We had a good wander around the northern side of the River Soar which runs through the middle of the park. There are large stone boundary walls around part of the park, which are good for a few plants that were no doubt originally introduced but now flourish in some areas and have spread.
Wallflower - gone over a bit ....
Alongside the Soar, there is plenty of Canadian Goldenrod amongst the willowherbs and ragworts.
And there is a large area planted out with plants specifically to benefit bees and pollinators, including loads of Globe Thistles, Echinops spp.
I'll spare you the not very exciting shots of the dipteran leaf-miner that specialises on Echinops.
It was early afternoon by the time I picked up the car, and we had a couple of things to do so by the time I was able to think about going out somewhere it was getting on for 5pm. It was also very humid and looked like it could absolutely hammer it down. I decided to go out anyway, grabbed my bag, camera and a coffee and set off for Bagworth Heath - a reclaimed colliery and another site I've not spent enough time at for one reason or another.
As soon as I got there, the sky was looking ominous ....
Still, worth a shot. I opened the car-boot and instantly realised that I'd forgotten to re-pack my paraphernalia. Arse. No boots, no net and no coat.
It was fine though. Nothing more than a light shower that I evaded by nipping into a wooded area, and anyway after the shower (and evidently a few that had preceded it), sweeping would have been pointless. As I walked around for a couple of hours, it gradually brightened up. Like Bardon Hill yesterday, this is a site I must get to a bit earlier in the season.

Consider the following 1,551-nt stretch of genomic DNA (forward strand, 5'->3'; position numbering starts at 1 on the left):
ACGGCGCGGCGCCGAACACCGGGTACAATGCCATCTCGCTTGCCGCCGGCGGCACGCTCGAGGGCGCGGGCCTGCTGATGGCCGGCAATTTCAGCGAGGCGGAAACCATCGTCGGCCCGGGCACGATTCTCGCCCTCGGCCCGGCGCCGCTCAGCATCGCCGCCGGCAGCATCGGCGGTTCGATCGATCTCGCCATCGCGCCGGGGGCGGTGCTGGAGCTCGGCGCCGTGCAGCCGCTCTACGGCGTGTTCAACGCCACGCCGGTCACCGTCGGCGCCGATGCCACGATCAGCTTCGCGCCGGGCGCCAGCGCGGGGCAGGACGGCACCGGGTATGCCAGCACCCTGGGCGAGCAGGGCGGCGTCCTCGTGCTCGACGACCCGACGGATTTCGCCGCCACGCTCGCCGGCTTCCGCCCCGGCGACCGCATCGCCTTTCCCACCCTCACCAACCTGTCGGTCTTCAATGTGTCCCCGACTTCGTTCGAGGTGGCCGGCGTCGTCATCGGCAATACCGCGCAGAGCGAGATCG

Loads of trefoils, vetch, clovers and yet more Canadian Goldenrod. I also walked around the ponds that are mainly used by fishermen.
There is a Sand Martin nesting bank and it was good to see it was still busily in use. Getting a shot of the said martins was nigh on impossible.
All around the ponds the grass paths were heaving with what I initially assumed were Froglets. Trying to get shots of them was harder than the martins as they did not sit still. In fact, the only method that worked was picking them up - they seemed to hesitate at the idea of leaping four feet back towards the ground ....
As I grabbed the first one I was surprised to see that it looked more like a miniature Common Toad. And then every one I picked up after that was the same. Not one frog in at least 20 that I man-handled out of the 100s that seemed to be moving all over the place.
There were few inverts active, apart from the still-ubiquitous Common Red Soldier Beetles. I pointed the camera at a couple.
Episyrphus balteatus - I've managed to avoid pointing the camera at one of these since mid-May
By the time I left, the skies were clearing and tomorrow is shaping up to be a scorcher.